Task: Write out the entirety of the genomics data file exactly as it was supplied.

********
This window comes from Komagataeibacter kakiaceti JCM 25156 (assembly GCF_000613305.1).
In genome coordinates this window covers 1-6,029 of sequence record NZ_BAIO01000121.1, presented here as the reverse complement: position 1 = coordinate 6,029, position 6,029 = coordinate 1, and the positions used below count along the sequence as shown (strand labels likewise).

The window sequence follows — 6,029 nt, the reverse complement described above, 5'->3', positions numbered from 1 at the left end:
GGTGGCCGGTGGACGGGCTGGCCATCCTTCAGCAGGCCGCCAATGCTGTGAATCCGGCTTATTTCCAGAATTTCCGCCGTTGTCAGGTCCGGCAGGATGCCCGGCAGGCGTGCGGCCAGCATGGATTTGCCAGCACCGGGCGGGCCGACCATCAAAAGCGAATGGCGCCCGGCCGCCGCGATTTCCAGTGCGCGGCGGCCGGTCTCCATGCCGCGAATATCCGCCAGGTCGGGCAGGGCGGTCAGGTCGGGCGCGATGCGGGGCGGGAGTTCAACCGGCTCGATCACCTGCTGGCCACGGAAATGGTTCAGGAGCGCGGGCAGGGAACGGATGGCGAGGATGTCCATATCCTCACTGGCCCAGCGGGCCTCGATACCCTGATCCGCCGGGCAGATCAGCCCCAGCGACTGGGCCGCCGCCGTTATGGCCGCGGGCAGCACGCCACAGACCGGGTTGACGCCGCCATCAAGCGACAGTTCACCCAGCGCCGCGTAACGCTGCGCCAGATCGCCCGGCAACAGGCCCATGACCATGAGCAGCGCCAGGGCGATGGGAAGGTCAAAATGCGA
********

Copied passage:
This window comes from Komagataeibacter kakiaceti JCM 25156 (assembly GCF_000613305.1).
In genome coordinates this window covers 1-6,029 of sequence record NZ_BAIO01000121.1, presented here as the reverse complement: position 1 = coordinate 6,029, position 6,029 = coordinate 1, and the positions used below count along the sequence as shown (strand labels likewise).

The window sequence follows — 6,029 nt, the reverse complement described above, 5'->3', positions numbered from 1 at the left end:
GGTGGCCGGTGGACGGGCTGGCCATCCTTCAGCAGGCCGCCAATGCTGTGAATCCGGCTTATTTCCAGAATTTCCGCCGTTGTCAGGTCCGGCAGGATGCCCGGCAGGCGTGCGGCCAGCATGGATTTGCCAGCACCGGGCGGGCCGACCATCAAAAGCGAATGGCGCCCGGCCGCCGCGATTTCCAGTGCGCGGCGGCCGGTCTCCATGCCGCGAATATCCGCCAGGTCGGGCAGGGCGGTCAGGTCGGGCGCGATGCGGGGCGGGAGTTCAACCGGCTCGATCACCTGCTGGCCACGGAAATGGTTCAGGAGCGCGGGCAGGGAACGGATGGCGAGGATGTCCATATCCTCACTGGCCCAGCGGGCCTCGATACCCTGATCCGCCGGGCAGATCAGCCCCAGCGACTGGGCCGCCGCCGTTATGGCCGCGGGCAGCACGCCACAGACCGGGTTGACGCCGCCATCAAGCGACAGTTCACCCAGCGCCGCGTAACGCTGCGCCAGATCGCCCGGCAACAGGCCCATGACCATGAGCAGCGCCAGGGCGATGGGAAGGTCAAAATGCGA